A sweet celebration of the imagination.


Inattention results in a potential domestic tragedy in this German import.

Andrew is so busy drawing a treasure map, he really does not hear what Mommy says about delivering the package in the hall to their upstairs neighbors. So when he finally gets to the package, he figures it is for him and opens it. It’s a large stuffed elephant! Its name is Timbo, and it speaks to him! They immediately go on many adventures: climbing mountains, hiking through jungles and dancing in the valleys. This is all illustrated in double-page, full-bleed spreads in which the furniture and artifacts in Andrew’s home transmute themselves into mountains and jungles and valleys, just as they do in children’s play everywhere. When Mommy finds Andrew, she tells him gently that the package was meant for Louise upstairs. Louise is delighted to get her present, but Andrew is heartbroken to leave Timbo behind. His melancholy is solved very neatly when a barefoot Louise comes downstairs to announce that Timbo misses Andrew, and the three have adventures together. Browns and golds dominate the pictures, and children and elephant have button-dot eyes and, for the children, comma noses. Perhaps in keeping with this aesthetic, the faux–hand-lettered type is, unfortunately, small. The household is as much a character as the stuffie and kids, its cozy accoutrements overlaid with Andrew’s (and Timbo’s) imaginations.

A sweet celebration of the imagination. (Picture book. 5-8)

Pub Date: Jan. 1, 2015

ISBN: 978-1-4413-0841-2

Page Count: 32

Publisher: Peter Pauper Press

Review Posted Online: Nov. 3, 2014

Kirkus Reviews Issue: Nov. 15, 2014

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Hee haw.

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The print version of a knee-slapping cumulative ditty.

In the song, Smith meets a donkey on the road. It is three-legged, and so a “wonky donkey” that, on further examination, has but one eye and so is a “winky wonky donkey” with a taste for country music and therefore a “honky-tonky winky wonky donkey,” and so on to a final characterization as a “spunky hanky-panky cranky stinky-dinky lanky honky-tonky winky wonky donkey.” A free musical recording (of this version, anyway—the author’s website hints at an adults-only version of the song) is available from the publisher and elsewhere online. Even though the book has no included soundtrack, the sly, high-spirited, eye patch–sporting donkey that grins, winks, farts, and clumps its way through the song on a prosthetic metal hoof in Cowley’s informal watercolors supplies comical visual flourishes for the silly wordplay. Look for ready guffaws from young audiences, whether read or sung, though those attuned to disability stereotypes may find themselves wincing instead or as well.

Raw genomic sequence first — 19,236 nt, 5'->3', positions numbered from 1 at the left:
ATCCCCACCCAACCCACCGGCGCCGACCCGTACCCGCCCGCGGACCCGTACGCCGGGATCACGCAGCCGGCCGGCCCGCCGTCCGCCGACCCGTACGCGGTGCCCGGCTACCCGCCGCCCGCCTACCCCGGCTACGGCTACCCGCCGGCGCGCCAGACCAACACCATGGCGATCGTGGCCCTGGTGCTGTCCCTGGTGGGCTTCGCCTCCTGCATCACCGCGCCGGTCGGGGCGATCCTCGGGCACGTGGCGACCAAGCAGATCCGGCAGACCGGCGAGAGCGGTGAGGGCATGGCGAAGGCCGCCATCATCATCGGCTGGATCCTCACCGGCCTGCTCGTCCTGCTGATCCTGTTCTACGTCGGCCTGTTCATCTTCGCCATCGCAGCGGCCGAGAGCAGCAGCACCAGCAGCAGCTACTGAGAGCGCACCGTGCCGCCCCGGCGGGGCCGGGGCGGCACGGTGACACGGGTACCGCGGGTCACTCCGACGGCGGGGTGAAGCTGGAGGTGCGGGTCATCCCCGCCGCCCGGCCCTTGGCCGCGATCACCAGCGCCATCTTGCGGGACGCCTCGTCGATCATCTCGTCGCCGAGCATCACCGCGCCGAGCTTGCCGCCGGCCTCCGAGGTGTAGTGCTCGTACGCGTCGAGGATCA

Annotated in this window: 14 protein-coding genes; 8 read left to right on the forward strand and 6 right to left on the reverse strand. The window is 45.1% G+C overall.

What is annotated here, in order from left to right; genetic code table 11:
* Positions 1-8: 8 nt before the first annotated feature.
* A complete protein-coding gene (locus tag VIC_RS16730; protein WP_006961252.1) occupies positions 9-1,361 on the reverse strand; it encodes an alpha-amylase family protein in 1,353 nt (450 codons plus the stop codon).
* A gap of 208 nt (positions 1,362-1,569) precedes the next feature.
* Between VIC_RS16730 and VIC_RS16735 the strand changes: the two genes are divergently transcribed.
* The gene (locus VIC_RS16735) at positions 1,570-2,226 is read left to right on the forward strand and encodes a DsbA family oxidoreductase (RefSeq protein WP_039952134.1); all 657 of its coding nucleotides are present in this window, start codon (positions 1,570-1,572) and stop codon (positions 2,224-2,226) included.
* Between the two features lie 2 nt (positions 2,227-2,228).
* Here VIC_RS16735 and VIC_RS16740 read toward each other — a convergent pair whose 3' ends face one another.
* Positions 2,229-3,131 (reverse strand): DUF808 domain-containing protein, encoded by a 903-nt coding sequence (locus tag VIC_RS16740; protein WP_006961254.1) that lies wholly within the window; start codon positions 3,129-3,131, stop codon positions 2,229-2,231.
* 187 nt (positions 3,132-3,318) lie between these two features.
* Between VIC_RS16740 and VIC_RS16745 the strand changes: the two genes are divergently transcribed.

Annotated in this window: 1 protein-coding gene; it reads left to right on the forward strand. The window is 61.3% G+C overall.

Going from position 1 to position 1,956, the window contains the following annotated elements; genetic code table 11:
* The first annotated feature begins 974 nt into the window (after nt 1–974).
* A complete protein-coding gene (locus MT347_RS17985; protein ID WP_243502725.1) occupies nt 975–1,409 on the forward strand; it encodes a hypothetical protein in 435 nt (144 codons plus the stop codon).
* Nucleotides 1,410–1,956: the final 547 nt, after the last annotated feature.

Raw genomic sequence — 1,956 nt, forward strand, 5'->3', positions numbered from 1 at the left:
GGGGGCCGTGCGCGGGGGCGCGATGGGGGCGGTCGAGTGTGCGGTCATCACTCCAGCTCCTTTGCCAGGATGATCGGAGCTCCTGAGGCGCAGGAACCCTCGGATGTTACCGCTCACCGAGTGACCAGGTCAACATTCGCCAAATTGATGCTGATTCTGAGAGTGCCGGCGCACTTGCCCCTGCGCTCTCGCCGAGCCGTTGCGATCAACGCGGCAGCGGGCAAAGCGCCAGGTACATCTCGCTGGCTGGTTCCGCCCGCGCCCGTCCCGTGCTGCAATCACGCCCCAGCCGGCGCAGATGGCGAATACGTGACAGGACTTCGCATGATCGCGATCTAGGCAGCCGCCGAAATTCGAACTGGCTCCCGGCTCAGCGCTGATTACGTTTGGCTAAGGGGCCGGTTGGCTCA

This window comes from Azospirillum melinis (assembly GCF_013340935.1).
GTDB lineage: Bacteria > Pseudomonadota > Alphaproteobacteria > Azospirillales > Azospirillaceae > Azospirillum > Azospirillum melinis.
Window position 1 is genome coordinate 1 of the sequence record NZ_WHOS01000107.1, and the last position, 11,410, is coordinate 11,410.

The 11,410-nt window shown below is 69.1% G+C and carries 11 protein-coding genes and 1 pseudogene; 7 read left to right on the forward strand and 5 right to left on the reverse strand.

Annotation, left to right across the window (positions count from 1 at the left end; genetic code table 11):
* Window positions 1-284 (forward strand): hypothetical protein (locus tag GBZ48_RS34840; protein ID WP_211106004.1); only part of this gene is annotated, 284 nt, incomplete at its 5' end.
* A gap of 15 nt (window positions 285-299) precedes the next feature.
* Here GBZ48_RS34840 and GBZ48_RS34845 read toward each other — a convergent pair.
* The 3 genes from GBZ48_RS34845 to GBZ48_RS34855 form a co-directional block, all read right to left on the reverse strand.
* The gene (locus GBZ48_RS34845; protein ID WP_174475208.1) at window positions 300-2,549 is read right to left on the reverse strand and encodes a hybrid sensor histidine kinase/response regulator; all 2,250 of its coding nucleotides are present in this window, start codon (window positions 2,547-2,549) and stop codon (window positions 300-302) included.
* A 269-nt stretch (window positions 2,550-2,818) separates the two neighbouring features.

Hee haw. (Picture book. 5-7)

Pub Date: May 1, 2010

ISBN: 978-0-545-26124-1

Page Count: 26

Publisher: Scholastic

Review Posted Online: Dec. 28, 2018

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A first-rate sharkfest, unusually nutritious for all its brevity.


From the Fly Guy series

Buzz and his buzzy buddy open a spinoff series of nonfiction early readers with an aquarium visit.

Buzz: “Like other fish, sharks breathe through gills.” Fly Guy: “GILLZZ.” Thus do the two pop-eyed cartoon tour guides squire readers past a plethora of cramped but carefully labeled color photos depicting dozens of kinds of sharks in watery settings, along with close-ups of skin, teeth and other anatomical features. In the bite-sized blocks of narrative text, challenging vocabulary words like “carnivores” and “luminescence” come with pronunciation guides and lucid in-context definitions. Despite all the flashes of dentifrice and references to prey and smelling blood in the water, there is no actual gore or chowing down on display. Sharks are “so cool!” proclaims Buzz at last, striding out of the gift shop. “I can’t wait for our next field trip!” (That will be Fly Guy Presents: Space, scheduled for September 2013.)

A first-rate sharkfest, unusually nutritious for all its brevity. (Informational easy reader. 5-7)

Pub Date: May 1, 2013

ISBN: 978-0-545-50771-4

Page Count: 32

Publisher: Scholastic

Review Posted Online: Feb. 17, 2013

Kirkus Reviews Issue: March 1, 2013

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